U.S. Interior Dept throws out Bush logging plan
WASHINGTON (Reuters) - The U.S. Interior Department on Thursday killed a plan issued by the Bush administration to allow more logging in western Oregon that reduced protection areas for the endangered spotted owl, saying it was "legally indefensible and must be withdrawn."
"We have carefully reviewed the lawsuits filed against the (logging plan) and it is clear that as a result of the previous administration's late actions, the plan cannot stand up in court and, if defended, could lead to years of fruitless litigation and inaction," said Interior Secretary Ken Salazar.
This is the latest action by the Obama administration that overturns decisions issued by the Bush administration that threaten wildlife or the environment.
Salazar previously pulled federal tracks in the West that the department had leased for oil and gas drilling under Bush.
As part of Thursday's policy reversal, the department rejected a 2008 revision to the critical habitat area for the spotted owl which allowed logging areas to increase.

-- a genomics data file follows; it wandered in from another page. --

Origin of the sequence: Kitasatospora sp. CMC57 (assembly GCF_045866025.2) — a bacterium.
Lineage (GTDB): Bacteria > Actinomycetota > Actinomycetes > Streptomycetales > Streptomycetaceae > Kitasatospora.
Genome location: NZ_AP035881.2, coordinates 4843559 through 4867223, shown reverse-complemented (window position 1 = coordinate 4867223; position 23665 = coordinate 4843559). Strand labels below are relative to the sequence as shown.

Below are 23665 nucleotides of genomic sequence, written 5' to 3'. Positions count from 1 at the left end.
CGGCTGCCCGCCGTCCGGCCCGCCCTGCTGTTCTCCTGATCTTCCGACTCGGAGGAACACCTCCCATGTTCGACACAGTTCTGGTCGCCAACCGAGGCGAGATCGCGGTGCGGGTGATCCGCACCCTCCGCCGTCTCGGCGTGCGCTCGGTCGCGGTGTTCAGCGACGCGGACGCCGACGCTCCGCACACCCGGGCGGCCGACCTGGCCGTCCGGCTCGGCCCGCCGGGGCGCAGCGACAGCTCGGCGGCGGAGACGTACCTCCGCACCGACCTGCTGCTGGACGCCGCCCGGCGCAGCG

Salazar said the legal problems with the logging plan resulted from the previous administration's decision not to carryout a proper review of the plan's impact under the Endangered Species Act.
"We face the fallout of the previous administration's skirting of the law and efforts to taint scientific outcomes," he said.
The department wants to return the spotted owl's critical habitat area to the 6.9 million acres that had been in place since 1992 until a new designation plan is finalized.
(Reporting by Tom Doggett; Editing by Christian Wiessner)
- Tweet this
- Share this
- Digg this